Page 1 of 2 1 2 LastLast
Results 1 to 10 of 12

Thread: Experience with repair or replacement of Frame

  1. #1
    Junior Member
    Join Date:  Aug 2017

    Location:  Mount Kisco, NY

    Posts:    2

    My VIN:    Serial 017017

    Experience with repair or replacement of Frame

    I own a 1983 DeLorean with a rusting frame. Otherwise, the car is in superior condition. I've been sole owner for 30 years. The car was garaged for last 17 years.

    According to my tech (same DeLorean specialist who has been servicing the car for 30 years): The frame will need to be replaced between 5 and 10 years from now, depending on many factors: Garaged or not, Driven in wet weather or not, Hitting the "wrong" pothole at the wrong time, et cetera.

    Attached are two photos of front quarter and rear quarter of the chassis.

    Any opinions? Experience? Repair (welding) versus Replacement?

    Any advice is appreciated.

    Best regards.

    IMG_6284.jpgIMG_6285.jpgIMG_6263.jpg

  2. #2
    Delorean Guru
    Join Date:  May 2011

    Location:  Northern NJ

    Posts:    6,097

    My VIN:    10757

    Club(s):   (DMA)

    That damage is pretty bad right now. I would suggest you don't wait 5-10 years. It is all repairable. The frame is made of sections of 16 gauge mild sheet steel painted with epoxy. You cut out the bad, rotten areas, make up a patch and weld it in. The materiel costs are minimal, it is all of the labor that is required that costs $$$.
    David Teitelbaum

  3. #3
    Junior Member
    Join Date:  Aug 2017

    Location:  Mount Kisco, NY

    Posts:    2

    My VIN:    Serial 017017

    Quote Originally Posted by David T View Post
    That damage is pretty bad right now. I would suggest you don't wait 5-10 years. It is all repairable. The frame is made of sections of 16 gauge mild sheet steel painted with epoxy. You cut out the bad, rotten areas, make up a patch and weld it in. The materiel costs are minimal, it is all of the labor that is required that costs $$$.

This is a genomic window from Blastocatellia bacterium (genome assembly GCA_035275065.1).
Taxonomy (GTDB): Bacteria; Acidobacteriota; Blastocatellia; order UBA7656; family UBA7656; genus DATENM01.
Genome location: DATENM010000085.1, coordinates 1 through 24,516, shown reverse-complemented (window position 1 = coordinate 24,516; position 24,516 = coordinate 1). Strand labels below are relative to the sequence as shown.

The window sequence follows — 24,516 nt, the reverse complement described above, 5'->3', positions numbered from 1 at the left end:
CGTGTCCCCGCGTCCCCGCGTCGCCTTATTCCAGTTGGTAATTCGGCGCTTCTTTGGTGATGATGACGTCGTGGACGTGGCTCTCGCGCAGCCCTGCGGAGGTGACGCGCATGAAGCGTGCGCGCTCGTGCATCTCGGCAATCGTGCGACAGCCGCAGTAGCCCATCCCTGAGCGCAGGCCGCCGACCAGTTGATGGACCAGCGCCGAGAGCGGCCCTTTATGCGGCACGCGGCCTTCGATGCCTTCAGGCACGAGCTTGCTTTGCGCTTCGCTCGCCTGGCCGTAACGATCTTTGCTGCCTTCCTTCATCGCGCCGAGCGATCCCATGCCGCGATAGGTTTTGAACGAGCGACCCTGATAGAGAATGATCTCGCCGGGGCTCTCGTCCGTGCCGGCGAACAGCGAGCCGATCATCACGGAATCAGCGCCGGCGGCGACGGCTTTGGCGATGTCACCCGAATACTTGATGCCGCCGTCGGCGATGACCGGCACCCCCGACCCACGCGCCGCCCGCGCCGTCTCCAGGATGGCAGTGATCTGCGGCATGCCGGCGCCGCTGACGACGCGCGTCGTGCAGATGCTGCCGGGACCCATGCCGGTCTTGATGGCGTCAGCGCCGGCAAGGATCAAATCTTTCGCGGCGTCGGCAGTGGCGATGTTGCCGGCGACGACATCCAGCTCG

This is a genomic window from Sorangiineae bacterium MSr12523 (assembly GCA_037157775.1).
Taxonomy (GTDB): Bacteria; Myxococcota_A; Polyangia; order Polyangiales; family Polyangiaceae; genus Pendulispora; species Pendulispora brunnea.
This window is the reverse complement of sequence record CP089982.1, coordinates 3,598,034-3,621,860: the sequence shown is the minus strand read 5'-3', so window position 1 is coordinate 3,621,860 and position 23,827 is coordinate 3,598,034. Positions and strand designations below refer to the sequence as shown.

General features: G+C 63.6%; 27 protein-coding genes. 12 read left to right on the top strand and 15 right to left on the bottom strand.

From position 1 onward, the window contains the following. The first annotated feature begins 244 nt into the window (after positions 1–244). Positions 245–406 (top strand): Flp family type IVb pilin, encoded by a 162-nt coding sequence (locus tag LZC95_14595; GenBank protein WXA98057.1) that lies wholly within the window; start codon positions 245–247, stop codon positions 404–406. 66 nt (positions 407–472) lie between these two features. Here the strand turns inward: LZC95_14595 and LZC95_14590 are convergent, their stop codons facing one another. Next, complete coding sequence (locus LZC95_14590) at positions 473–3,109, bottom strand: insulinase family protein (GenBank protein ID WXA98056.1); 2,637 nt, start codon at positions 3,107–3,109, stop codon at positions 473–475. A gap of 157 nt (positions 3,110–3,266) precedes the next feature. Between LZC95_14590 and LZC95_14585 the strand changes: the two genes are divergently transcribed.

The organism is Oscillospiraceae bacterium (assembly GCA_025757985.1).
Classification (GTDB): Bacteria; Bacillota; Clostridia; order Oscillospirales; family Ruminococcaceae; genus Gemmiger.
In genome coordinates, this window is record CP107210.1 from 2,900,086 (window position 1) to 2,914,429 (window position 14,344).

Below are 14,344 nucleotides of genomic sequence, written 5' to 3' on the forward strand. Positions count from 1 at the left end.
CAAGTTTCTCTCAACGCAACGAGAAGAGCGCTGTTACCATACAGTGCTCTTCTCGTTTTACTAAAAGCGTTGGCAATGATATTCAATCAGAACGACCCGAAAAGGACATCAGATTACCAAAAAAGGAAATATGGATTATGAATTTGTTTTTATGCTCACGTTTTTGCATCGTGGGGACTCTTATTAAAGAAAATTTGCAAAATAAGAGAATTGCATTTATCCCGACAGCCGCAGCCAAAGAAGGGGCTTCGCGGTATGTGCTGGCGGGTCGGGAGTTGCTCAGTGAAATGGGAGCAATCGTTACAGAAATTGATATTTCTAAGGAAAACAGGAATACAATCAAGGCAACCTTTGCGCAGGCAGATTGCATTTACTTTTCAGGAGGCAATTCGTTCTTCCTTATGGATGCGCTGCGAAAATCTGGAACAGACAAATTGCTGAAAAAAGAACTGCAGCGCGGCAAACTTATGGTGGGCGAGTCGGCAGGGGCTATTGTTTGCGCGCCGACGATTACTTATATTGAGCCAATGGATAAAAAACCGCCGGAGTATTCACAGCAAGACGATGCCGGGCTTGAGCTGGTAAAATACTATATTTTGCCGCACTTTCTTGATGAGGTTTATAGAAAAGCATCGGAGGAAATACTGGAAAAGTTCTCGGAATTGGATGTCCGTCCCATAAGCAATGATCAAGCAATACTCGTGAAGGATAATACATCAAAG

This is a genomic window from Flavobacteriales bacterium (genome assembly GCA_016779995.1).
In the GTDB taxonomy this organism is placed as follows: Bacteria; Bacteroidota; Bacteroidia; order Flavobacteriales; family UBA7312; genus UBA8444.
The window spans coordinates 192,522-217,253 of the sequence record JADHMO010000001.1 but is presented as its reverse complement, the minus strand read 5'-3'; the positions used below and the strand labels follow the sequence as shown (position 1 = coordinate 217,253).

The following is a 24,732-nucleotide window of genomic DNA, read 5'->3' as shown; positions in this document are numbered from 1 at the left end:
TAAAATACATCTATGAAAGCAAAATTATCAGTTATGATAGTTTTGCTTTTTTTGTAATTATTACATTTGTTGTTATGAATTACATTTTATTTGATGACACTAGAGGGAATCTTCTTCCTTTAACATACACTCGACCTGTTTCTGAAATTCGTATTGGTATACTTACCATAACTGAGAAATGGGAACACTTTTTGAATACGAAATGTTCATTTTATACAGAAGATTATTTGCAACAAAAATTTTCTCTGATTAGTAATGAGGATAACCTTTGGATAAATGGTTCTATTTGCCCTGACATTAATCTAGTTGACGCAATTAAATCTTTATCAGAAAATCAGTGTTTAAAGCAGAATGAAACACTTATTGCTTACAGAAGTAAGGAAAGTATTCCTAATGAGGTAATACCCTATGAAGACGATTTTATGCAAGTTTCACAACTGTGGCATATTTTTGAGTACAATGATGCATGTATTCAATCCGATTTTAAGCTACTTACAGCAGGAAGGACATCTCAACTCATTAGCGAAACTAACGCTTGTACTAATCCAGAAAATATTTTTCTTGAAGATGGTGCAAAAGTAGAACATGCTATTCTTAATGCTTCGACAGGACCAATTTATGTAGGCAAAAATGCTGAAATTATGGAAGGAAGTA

Estimate from my DeLorean tech for replacement of the frame - frame off - is $6K for the frame; $6K for labor, plus $Unknown for discoveries along the way. Let's say $12k to $16k.

    David, it seems you are suggesting a repair. Does anyone have experience with patching a DMC frame? Cost? Anyone?
    Last edited by rbird01; 09-11-2017 at 09:09 PM.

  4. #4
    Delorean Guru
    Join Date:  May 2011

    Location:  Northern NJ

    Posts:    6,097

    My VIN:    10757

    Club(s):   (DMA)

    Quote Originally Posted by rbird01 View Post
    Estimate from my DeLorean tech for replacement of the frame - frame off - is $6K for the frame; $6K for labor, plus $Unknown for discoveries along the way. Let's say $12k to $16k.

    David, it seems you are suggesting a repair. Does anyone have experience with patching a DMC frame? Cost? Anyone?
    It is very hard to give an accurate price. Until you actually start the repairs you cannot know the full extent of the damage. While it is much easier to do the work after pulling the body off, most, if not all, can be done with the body on. You might have to pull the motor. PJ Grady has done a lot of frame repairs, maybe you can get a price there? I have done my own repairs, I am not looking for any more of that kind of work. Very time consuming and messy.
    David Teitelbaum

  5. #5
    Not a DeLorean Guru
    Join Date:  May 2011